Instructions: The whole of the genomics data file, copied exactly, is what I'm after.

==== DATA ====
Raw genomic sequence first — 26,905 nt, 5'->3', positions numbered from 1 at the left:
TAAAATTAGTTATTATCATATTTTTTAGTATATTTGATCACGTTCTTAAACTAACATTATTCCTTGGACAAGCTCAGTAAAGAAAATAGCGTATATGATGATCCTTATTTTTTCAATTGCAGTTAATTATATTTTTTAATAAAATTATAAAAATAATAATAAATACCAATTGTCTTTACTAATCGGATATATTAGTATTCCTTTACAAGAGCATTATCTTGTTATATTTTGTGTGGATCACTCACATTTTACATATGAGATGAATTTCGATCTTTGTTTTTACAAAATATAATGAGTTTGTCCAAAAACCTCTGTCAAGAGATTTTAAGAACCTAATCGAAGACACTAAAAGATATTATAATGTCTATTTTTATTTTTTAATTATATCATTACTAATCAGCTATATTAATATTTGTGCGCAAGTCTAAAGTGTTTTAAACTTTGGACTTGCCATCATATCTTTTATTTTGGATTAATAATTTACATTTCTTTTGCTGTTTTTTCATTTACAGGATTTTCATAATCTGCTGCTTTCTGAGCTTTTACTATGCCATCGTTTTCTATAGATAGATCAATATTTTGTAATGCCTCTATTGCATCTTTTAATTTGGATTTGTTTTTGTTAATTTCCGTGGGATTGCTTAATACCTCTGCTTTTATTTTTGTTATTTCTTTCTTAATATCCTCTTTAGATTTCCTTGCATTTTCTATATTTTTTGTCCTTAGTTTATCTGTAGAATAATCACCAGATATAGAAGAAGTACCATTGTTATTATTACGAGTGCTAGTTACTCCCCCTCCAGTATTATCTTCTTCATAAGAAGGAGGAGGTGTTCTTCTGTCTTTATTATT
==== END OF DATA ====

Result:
Raw genomic sequence first — 26,905 nt, 5'->3', positions numbered from 1 at the left:
TAAAATTAGTTATTATCATATTTTTTAGTATATTTGATCACGTTCTTAAACTAACATTATTCCTTGGACAAGCTCAGTAAAGAAAATAGCGTATATGATGATCCTTATTTTTTCAATTGCAGTTAATTATATTTTTTAATAAAATTATAAAAATAATAATAAATACCAATTGTCTTTACTAATCGGATATATTAGTATTCCTTTACAAGAGCATTATCTTGTTATATTTTGTGTGGATCACTCACATTTTACATATGAGATGAATTTCGATCTTTGTTTTTACAAAATATAATGAGTTTGTCCAAAAACCTCTGTCAAGAGATTTTAAGAACCTAATCGAAGACACTAAAAGATATTATAATGTCTATTTTTATTTTTTAATTATATCATTACTAATCAGCTATATTAATATTTGTGCGCAAGTCTAAAGTGTTTTAAACTTTGGACTTGCCATCATATCTTTTATTTTGGATTAATAATTTACATTTCTTTTGCTGTTTTTTCATTTACAGGATTTTCATAATCTGCTGCTTTCTGAGCTTTTACTATGCCATCGTTTTCTATAGATAGATCAATATTTTGTAATGCCTCTATTGCATCTTTTAATTTGGATTTGTTTTTGTTAATTTCCGTGGGATTGCTTAATACCTCTGCTTTTATTTTTGTTATTTCTTTCTTAATATCCTCTTTAGATTTCCTTGCATTTTCTATATTTTTTGTCCTTAGTTTATCTGTAGAATAATCACCAGATATAGAAGAAGTACCATTGTTATTATTACGAGTGCTAGTTACTCCCCCTCCAGTATTATCTTCTTCATAAGAAGGAGGAGGTGTTCTTCTGTCTTTATTATT